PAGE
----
Next we find Daryl sitting in the middle of the road defeated. Beth made him believe again, and now she’s gone. Suddenly a group of men come up to him. He knocks one of them down and jumps up with his crossbow (which was probably not the best idea). The guy he knocked down is named Joe, and he seems to be the leader of this group. Joe laughs at Daryl and makes fun of his crossbow a bit, but he gets him to ease up a little. Daryl is no longer alone, but who are all these new people?

We then cut to poor Bob all alone again, walking down the tracks. Then he hears some people behind him, and it’s Maggie and Sasha. The team is back together. All is well (or as well as it ever is).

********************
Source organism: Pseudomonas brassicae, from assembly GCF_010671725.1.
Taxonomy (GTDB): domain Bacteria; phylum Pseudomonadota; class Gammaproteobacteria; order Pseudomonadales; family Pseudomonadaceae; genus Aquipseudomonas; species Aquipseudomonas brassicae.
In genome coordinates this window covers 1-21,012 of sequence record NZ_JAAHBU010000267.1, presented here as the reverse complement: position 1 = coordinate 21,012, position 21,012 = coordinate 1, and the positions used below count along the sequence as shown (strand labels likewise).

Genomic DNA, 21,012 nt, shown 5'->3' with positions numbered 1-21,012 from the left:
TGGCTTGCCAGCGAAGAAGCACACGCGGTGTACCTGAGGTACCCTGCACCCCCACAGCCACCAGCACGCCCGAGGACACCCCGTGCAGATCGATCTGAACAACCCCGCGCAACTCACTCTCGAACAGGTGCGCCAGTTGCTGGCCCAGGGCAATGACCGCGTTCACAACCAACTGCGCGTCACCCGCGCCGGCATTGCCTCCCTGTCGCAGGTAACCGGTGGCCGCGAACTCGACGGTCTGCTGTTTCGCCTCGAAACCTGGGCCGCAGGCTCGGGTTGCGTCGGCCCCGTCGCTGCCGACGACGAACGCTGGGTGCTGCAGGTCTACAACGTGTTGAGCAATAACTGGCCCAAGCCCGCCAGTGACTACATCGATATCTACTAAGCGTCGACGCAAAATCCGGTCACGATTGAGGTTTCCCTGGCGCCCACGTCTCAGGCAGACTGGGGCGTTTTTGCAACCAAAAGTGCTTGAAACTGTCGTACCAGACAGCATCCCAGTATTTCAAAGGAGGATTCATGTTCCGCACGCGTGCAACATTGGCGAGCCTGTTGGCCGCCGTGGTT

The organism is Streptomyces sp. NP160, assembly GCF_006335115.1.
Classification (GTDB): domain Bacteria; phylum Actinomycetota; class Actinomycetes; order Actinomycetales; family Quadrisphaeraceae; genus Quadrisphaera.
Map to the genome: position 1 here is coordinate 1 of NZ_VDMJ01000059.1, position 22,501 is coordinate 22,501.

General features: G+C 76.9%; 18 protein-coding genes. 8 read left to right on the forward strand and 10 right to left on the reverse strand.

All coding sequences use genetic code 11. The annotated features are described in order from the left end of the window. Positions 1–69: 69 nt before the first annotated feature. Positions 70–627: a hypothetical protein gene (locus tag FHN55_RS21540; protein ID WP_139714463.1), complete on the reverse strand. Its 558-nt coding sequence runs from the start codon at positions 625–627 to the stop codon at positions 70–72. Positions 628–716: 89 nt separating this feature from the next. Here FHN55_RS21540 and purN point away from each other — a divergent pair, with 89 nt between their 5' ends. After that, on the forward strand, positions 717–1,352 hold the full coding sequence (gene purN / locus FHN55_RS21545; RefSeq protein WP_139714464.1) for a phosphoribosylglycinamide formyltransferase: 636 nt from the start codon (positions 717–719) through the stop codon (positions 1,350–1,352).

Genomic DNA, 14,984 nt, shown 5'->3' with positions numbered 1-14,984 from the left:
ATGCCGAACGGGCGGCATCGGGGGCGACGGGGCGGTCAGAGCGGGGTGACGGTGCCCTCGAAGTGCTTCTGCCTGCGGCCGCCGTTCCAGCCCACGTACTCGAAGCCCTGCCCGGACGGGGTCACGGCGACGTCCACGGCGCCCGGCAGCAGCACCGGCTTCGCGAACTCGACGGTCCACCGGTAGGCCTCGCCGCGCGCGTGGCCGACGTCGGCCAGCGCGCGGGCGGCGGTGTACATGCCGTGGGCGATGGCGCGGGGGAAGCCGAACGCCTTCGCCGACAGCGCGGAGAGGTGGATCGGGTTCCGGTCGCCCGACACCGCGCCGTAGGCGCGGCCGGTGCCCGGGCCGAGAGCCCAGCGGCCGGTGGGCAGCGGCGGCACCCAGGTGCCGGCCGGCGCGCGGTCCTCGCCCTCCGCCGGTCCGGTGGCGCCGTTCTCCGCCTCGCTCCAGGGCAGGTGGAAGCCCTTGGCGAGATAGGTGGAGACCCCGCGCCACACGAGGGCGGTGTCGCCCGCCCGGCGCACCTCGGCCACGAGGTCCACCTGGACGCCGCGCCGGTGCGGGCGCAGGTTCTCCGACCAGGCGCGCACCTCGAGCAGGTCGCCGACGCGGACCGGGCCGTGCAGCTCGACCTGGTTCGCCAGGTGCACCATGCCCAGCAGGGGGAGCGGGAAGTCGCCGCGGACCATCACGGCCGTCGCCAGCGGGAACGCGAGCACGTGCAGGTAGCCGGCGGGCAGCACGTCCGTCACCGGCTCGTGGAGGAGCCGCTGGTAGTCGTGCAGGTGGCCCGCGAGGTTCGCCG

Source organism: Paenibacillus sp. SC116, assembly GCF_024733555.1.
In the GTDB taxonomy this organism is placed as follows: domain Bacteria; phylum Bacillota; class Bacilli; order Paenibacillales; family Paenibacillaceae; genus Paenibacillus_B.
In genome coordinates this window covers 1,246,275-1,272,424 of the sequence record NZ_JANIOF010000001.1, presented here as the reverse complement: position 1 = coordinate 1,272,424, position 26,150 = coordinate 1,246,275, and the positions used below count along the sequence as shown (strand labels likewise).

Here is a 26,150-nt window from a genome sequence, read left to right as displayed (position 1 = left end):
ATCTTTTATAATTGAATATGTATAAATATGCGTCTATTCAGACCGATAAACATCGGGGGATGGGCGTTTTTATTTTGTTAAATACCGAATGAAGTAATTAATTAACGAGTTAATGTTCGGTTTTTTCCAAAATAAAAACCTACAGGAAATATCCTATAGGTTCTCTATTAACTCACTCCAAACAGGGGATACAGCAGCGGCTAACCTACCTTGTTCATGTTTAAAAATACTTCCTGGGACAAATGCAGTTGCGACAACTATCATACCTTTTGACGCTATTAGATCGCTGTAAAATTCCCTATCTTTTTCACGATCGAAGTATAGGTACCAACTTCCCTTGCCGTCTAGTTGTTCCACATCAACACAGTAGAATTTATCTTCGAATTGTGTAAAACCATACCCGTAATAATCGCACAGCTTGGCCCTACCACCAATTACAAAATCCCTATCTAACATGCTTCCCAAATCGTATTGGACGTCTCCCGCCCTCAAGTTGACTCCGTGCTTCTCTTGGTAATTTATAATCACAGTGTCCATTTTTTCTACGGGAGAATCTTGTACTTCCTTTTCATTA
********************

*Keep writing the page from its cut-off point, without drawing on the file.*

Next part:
The episode ends with Glenn seeing a sign for Terminus. A reunion is coming, but what kind of place will Terminus be?



This was another fairly strong episode. This half of the season has had a very different vibe to it, and I like that they are taking their time restructuring the characters and redefining them. Quite a few of the characters had really lost their personalities in the prison setting. Having them all scattered around has made for some interesting interactions and for some intriguing relationship reconfigurations.

Now for some random thoughts and my favorite moments of the night…

Will Bob ever get some?

I’m really not sure about this uncomfortable sexual tension between Daryl and Beth.

Best line goes to Daryl after he finds peanut better, jelly, soda, and pigs feet in the house: “That’s a white trash brunch right there.”